The Ravens—Letting Edgar Allan Poe's Legacy Die?

The city closed Poe House, and the Ravens did nothing
By Neal Colgrass,  Newser Staff
Posted Feb 3, 2013 5:10 PM CST
The Ravens—Letting Poe's Legacy Die?
A man in a period costume stands in front of writer Edgar Allen Poe's grave in Baltimore, Friday, Oct. 7, 2011, after a wreath-laying ceremony to commemorate the 162nd anniversary of Poe's death.   (AP Photo/Patrick Semansky)

The city of Baltimore and its high-flying football team rely heavily on Edgar Allen Poe's legacy—yet they're letting it fade away, writes A.N. Devers at Salon. City officials shut down the Edgar Allan Poe House last year, citing its $85,000 annual cost, even though it has successfully run for decades and drawn thousands of visitors a year. With little transparency, the city announced that a new entity will conduct all Poe tours and visit the house only by bus. But officials fail to understand that "people are coming to experience the house, however humble, however poor, however few artifacts [are] related to Poe’s life," writes Devers.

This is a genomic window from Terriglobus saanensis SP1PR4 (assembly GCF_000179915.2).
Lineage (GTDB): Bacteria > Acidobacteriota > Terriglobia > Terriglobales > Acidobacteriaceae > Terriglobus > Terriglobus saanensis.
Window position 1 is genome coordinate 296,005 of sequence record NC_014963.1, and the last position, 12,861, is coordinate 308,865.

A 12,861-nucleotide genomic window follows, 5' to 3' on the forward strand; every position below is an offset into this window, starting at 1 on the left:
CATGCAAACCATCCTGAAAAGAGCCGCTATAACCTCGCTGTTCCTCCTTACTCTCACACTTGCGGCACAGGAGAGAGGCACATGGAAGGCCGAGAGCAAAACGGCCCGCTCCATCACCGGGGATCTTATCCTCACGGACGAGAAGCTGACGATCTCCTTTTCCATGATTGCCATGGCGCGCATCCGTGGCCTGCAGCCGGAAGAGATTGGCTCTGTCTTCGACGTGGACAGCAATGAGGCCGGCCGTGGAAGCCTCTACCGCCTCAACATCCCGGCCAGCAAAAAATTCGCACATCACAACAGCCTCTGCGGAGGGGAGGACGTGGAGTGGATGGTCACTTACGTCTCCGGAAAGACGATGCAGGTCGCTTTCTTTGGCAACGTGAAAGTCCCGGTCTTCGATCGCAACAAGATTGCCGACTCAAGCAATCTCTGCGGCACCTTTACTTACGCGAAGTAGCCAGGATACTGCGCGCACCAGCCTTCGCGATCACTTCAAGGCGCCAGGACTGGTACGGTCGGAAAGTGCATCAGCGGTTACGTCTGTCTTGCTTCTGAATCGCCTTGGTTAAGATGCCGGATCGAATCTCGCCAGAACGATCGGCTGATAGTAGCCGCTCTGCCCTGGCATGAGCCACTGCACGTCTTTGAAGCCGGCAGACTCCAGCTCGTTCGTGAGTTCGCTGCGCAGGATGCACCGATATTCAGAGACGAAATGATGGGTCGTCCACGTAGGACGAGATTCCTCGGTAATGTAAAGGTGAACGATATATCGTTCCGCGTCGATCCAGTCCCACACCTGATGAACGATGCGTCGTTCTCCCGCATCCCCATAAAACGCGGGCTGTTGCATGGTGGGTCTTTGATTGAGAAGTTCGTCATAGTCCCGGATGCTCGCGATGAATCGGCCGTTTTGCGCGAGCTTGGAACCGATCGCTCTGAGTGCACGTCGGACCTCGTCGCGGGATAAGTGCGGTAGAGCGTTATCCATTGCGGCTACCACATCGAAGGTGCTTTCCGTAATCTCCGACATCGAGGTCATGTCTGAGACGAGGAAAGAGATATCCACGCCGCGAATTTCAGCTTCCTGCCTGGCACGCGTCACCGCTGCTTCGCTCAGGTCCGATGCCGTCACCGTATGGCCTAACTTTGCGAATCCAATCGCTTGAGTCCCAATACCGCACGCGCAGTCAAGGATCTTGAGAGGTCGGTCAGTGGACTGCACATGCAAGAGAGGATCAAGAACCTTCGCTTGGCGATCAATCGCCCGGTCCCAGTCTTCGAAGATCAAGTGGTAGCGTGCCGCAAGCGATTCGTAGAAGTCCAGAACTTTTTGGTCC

No doubt the house's iffy neighborhood—featured in The Wire's first episode with a dead body—plays a role in the city's decision. Yet officials may make it more dangerous for visitors who show up after hours without knowing that tours start offsite. Meanwhile, the Ravens, who use Poe for their very name, haven't offered one dime to support Poe House—because the city hasn't asked, they say. "In Baltimore’s case, if the Ravens win, they’ll be spiking the football on Poe’s grave," Devers writes. "Poe’s impact on Baltimore shouldn’t be reduced to a piece of football trivia. Nevermore." Click for Devers' full piece. (More Baltimore stories.)

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